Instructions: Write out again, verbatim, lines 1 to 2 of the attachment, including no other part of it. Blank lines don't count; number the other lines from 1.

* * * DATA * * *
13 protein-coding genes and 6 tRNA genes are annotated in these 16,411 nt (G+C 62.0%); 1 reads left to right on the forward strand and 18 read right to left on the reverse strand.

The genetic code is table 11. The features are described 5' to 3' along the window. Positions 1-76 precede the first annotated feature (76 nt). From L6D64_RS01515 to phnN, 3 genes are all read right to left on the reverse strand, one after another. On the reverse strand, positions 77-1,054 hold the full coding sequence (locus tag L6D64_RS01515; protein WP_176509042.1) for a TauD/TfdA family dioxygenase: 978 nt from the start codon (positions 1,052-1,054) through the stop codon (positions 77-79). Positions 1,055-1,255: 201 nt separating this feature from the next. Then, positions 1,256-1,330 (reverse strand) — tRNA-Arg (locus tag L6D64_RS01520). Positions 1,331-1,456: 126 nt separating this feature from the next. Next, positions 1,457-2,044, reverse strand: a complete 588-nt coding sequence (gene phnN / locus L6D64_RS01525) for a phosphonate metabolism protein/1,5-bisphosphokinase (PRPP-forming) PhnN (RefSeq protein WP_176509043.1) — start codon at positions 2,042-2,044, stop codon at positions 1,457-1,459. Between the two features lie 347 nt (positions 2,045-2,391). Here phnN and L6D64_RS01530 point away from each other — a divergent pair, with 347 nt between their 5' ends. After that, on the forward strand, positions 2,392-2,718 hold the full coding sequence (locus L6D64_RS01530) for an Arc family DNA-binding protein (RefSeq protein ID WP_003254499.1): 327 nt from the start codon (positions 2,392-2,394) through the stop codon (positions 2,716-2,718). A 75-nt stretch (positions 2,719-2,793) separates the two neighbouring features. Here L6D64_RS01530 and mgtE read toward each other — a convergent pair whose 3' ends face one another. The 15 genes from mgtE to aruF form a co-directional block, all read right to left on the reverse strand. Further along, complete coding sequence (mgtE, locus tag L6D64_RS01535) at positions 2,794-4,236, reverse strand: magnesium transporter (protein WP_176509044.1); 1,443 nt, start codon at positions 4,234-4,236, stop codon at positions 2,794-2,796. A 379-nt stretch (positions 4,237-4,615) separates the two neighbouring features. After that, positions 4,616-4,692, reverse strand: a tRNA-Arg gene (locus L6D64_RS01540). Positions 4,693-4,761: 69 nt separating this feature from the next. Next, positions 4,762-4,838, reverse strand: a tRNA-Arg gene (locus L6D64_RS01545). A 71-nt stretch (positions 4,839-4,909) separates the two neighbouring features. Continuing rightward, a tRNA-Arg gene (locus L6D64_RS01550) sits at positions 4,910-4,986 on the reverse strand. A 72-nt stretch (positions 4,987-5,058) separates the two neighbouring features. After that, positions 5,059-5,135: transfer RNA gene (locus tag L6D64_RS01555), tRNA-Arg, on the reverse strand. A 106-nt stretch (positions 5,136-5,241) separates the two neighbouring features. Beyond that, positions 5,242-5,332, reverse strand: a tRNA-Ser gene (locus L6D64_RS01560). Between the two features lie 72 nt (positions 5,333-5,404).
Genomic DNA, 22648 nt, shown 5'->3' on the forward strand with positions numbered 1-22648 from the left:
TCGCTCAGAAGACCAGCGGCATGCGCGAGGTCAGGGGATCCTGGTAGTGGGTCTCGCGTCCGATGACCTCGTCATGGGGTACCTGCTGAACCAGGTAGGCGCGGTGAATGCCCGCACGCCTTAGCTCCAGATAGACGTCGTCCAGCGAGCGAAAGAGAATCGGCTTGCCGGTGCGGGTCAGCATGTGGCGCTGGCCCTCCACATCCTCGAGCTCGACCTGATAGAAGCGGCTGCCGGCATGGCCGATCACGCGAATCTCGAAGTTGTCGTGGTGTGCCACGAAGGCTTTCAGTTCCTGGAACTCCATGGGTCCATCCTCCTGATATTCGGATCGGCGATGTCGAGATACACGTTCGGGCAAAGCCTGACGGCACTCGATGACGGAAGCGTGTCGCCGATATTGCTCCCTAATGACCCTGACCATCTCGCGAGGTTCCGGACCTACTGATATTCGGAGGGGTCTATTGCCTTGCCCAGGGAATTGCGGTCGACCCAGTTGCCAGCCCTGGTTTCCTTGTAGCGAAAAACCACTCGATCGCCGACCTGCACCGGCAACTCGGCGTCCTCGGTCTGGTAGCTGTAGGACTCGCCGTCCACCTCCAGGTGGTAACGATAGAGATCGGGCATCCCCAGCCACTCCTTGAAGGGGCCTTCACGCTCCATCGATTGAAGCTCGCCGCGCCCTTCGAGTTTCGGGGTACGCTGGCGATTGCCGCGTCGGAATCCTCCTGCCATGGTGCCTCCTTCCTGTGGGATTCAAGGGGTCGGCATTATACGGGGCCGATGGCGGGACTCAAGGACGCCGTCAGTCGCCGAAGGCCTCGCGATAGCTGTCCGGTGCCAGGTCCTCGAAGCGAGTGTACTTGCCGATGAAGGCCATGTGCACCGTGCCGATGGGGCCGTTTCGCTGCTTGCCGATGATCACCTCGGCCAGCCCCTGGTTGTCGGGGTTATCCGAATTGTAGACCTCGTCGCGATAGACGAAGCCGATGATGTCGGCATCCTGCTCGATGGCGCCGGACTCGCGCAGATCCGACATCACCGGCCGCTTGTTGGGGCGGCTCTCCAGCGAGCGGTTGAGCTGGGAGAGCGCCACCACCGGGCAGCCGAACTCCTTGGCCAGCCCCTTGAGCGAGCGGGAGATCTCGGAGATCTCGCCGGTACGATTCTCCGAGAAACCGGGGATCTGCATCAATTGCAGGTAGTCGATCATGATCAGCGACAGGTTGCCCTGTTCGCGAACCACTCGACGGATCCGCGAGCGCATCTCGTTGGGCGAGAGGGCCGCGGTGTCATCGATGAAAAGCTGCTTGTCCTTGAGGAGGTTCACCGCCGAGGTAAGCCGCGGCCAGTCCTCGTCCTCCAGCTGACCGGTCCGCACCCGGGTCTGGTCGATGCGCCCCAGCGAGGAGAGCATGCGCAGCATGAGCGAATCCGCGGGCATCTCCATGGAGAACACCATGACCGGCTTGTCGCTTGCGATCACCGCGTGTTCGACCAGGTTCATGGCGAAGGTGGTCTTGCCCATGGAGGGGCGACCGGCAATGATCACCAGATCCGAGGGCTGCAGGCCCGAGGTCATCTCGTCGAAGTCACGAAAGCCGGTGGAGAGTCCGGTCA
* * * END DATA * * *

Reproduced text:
13 protein-coding genes and 6 tRNA genes are annotated in these 16,411 nt (G+C 62.0%); 1 reads left to right on the forward strand and 18 read right to left on the reverse strand.

The genetic code is table 11. The features are described 5' to 3' along the window. Positions 1-76 precede the first annotated feature (76 nt). From L6D64_RS01515 to phnN, 3 genes are all read right to left on the reverse strand, one after another. On the reverse strand, positions 77-1,054 hold the full coding sequence (locus tag L6D64_RS01515; protein WP_176509042.1) for a TauD/TfdA family dioxygenase: 978 nt from the start codon (positions 1,052-1,054) through the stop codon (positions 77-79). Positions 1,055-1,255: 201 nt separating this feature from the next. Then, positions 1,256-1,330 (reverse strand) — tRNA-Arg (locus tag L6D64_RS01520). Positions 1,331-1,456: 126 nt separating this feature from the next. Next, positions 1,457-2,044, reverse strand: a complete 588-nt coding sequence (gene phnN / locus L6D64_RS01525) for a phosphonate metabolism protein/1,5-bisphosphokinase (PRPP-forming) PhnN (RefSeq protein WP_176509043.1) — start codon at positions 2,042-2,044, stop codon at positions 1,457-1,459. Between the two features lie 347 nt (positions 2,045-2,391). Here phnN and L6D64_RS01530 point away from each other — a divergent pair, with 347 nt between their 5' ends. After that, on the forward strand, positions 2,392-2,718 hold the full coding sequence (locus L6D64_RS01530) for an Arc family DNA-binding protein (RefSeq protein ID WP_003254499.1): 327 nt from the start codon (positions 2,392-2,394) through the stop codon (positions 2,716-2,718). A 75-nt stretch (positions 2,719-2,793) separates the two neighbouring features. Here L6D64_RS01530 and mgtE read toward each other — a convergent pair whose 3' ends face one another. The 15 genes from mgtE to aruF form a co-directional block, all read right to left on the reverse strand. Further along, complete coding sequence (mgtE, locus tag L6D64_RS01535) at positions 2,794-4,236, reverse strand: magnesium transporter (protein WP_176509044.1); 1,443 nt, start codon at positions 4,234-4,236, stop codon at positions 2,794-2,796. A 379-nt stretch (positions 4,237-4,615) separates the two neighbouring features. After that, positions 4,616-4,692, reverse strand: a tRNA-Arg gene (locus L6D64_RS01540). Positions 4,693-4,761: 69 nt separating this feature from the next. Next, positions 4,762-4,838, reverse strand: a tRNA-Arg gene (locus L6D64_RS01545). A 71-nt stretch (positions 4,839-4,909) separates the two neighbouring features. Continuing rightward, a tRNA-Arg gene (locus L6D64_RS01550) sits at positions 4,910-4,986 on the reverse strand. A 72-nt stretch (positions 4,987-5,058) separates the two neighbouring features. After that, positions 5,059-5,135: transfer RNA gene (locus tag L6D64_RS01555), tRNA-Arg, on the reverse strand. A 106-nt stretch (positions 5,136-5,241) separates the two neighbouring features. Beyond that, positions 5,242-5,332, reverse strand: a tRNA-Ser gene (locus L6D64_RS01560). Between the two features lie 72 nt (positions 5,333-5,404).